There are well over 2000 catfish species known to science and counting! In all likelihood there are at least 3000 species of catfish in the world today and some estimates put that at closer to 5000.
Many are not described to science and do not have formal names yet still find their way into home aquaria. [back to question list]
How do I sex my Synodontis? All Synodontis can be sexed by the presence of a genital papilla in the males. In larger cats this is visible as a small protrusion just fore of the anal-fin. With smaller Synodontis you have to pick them up and turn them over. Run your finger down the belly towards the anal fin. If the fish is a male you will see the genital papilla "pop up" as your finger passes over it. Make sure your hands are wet when you pick up the fish so that you do not injure the slime coat. [back to question list]
What is the correct plural for Corydoras? Corys or Cories? We have gone with Corys because the root of the word is the Latin and you are shortening it for convenience.
You say Cory to be short for Corydoras. You would also say ten Corydoras wouldn't you? So, a shortening of that would be ten Corys. Pony, Ponies, Sheep, Sheep, Guppy, Guppies, Deer, Deer - it's the English language that allows for rules to be broken, what falls into common use is what is right and what most often falls into common use is what is easiest - so our house style is Corys. [back to question list]
Where does the name catfish come from? The name catfish is in reference to the whisker like barbels found around many species of catfishes mouths. [back to question list]
As a pleco gets bigger will they eat smaller fish? Plecos do not hunt other healthy fishes, not even babies; eggs are not safe however. If a pleco is found eating a dead fish, it was either dead or nearly dead by the time the pleco got to it. Many plecos are omnivores and particularly good at finding food around the bottom of the tank. To a hungry pleco a recently deceased fish is a perfectly good meal. [back to question list]
My catfish lost his barbels by getting stuck in a rock. Will he be OK and able to eat properly? Most likely, yes the fish will be fine. With many, especially long barbel, species the barbels will grow out again. However, it's a good idea to avoid sharp rocks or gravel in tanks with such catfish, particularly those that like to dig in the gravel. Corydoras spp., for example, are sensitive to sharp gravel and barbel loss can lead to them not growing back out again. Soft smooth sand or fine gravel is best for these fishes. [back to question list]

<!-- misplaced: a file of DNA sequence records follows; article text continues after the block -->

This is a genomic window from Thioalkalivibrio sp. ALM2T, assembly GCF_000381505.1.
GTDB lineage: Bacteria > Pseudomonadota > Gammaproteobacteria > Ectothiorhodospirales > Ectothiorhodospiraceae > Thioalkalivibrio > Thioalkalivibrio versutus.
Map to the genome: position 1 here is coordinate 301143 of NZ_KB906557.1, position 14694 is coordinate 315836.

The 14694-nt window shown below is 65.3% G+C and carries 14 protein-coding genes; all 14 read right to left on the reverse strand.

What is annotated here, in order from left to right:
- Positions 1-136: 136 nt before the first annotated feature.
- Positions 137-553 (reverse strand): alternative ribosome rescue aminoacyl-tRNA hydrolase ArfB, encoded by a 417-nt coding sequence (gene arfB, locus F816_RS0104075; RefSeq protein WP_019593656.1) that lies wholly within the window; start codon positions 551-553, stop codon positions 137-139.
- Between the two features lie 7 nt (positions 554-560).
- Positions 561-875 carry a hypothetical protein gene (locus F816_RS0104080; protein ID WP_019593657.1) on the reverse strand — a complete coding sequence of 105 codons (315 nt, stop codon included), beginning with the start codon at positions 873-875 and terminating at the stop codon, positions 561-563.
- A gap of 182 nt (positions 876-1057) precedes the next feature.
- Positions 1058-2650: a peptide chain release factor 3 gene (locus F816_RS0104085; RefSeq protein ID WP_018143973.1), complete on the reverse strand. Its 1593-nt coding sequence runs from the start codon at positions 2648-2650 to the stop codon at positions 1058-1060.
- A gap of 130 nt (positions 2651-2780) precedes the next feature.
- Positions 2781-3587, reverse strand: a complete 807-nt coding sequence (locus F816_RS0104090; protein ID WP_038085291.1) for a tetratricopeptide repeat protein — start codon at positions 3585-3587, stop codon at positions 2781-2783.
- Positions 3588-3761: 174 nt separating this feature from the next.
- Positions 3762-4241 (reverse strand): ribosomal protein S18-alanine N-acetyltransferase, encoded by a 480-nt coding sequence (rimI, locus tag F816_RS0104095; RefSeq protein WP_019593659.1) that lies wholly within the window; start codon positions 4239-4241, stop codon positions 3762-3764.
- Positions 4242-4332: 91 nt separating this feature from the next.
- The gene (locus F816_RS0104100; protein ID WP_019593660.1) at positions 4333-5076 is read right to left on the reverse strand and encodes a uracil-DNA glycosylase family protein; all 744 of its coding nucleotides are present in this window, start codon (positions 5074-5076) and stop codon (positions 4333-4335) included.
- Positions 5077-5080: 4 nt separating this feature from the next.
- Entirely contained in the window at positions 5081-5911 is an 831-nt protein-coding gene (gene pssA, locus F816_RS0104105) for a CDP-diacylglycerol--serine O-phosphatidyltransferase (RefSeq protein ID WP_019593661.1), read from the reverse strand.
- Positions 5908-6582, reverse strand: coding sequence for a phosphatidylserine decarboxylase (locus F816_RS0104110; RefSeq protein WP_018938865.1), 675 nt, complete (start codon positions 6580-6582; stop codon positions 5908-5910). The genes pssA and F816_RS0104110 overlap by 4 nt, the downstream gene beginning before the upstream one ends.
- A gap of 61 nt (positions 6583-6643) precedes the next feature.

How do catfish hear? Catfishes possess an inner ear that is stimulated by sound waves. Sound is readily propagated through the tissues and fluids of a fish because they have a similar density to water. The inner ear is connected to the swimbladder via the Weberian apparatus to enhance the detection of sound. Think of the swim bladder as a tympanum and the Weberian organ as a humans middle ear bones. Studies have shown that different catfish species have different abilities to hear. Some can hear much better than others. [back to question list]
Can catfish see at night, or in the dark? Eyes have light detectors called rods that allow night time vision (nocturnal) and cones that allow vision during the daytime (diurnal). Catfishes have high number of rods and very low numbers of cones. The high number of rods lets catfishes collect more light in their eye and see better. Catfishes have other eye adaptations in addition to rods that increase their night vision. A catfish could still draw in enough light to see when a human would no longer be able to do so. [back to question list]
How do I use the Youtube tags in the forum? The youtube tags are "phpBB tags" used to link to videos on YouTube. Inside the tags you want the video ID, which is a set of numnbers and letters all jumbled about, found just after the "v=" when viewing the video on YouTube. Something like this "http://www.youtube.com?v=1bah84-ah&search=related". The video id is 1bah84-ah. To make this video appear in the post would be "[youtube]1bah84-ah[/youtube]". [back to question list]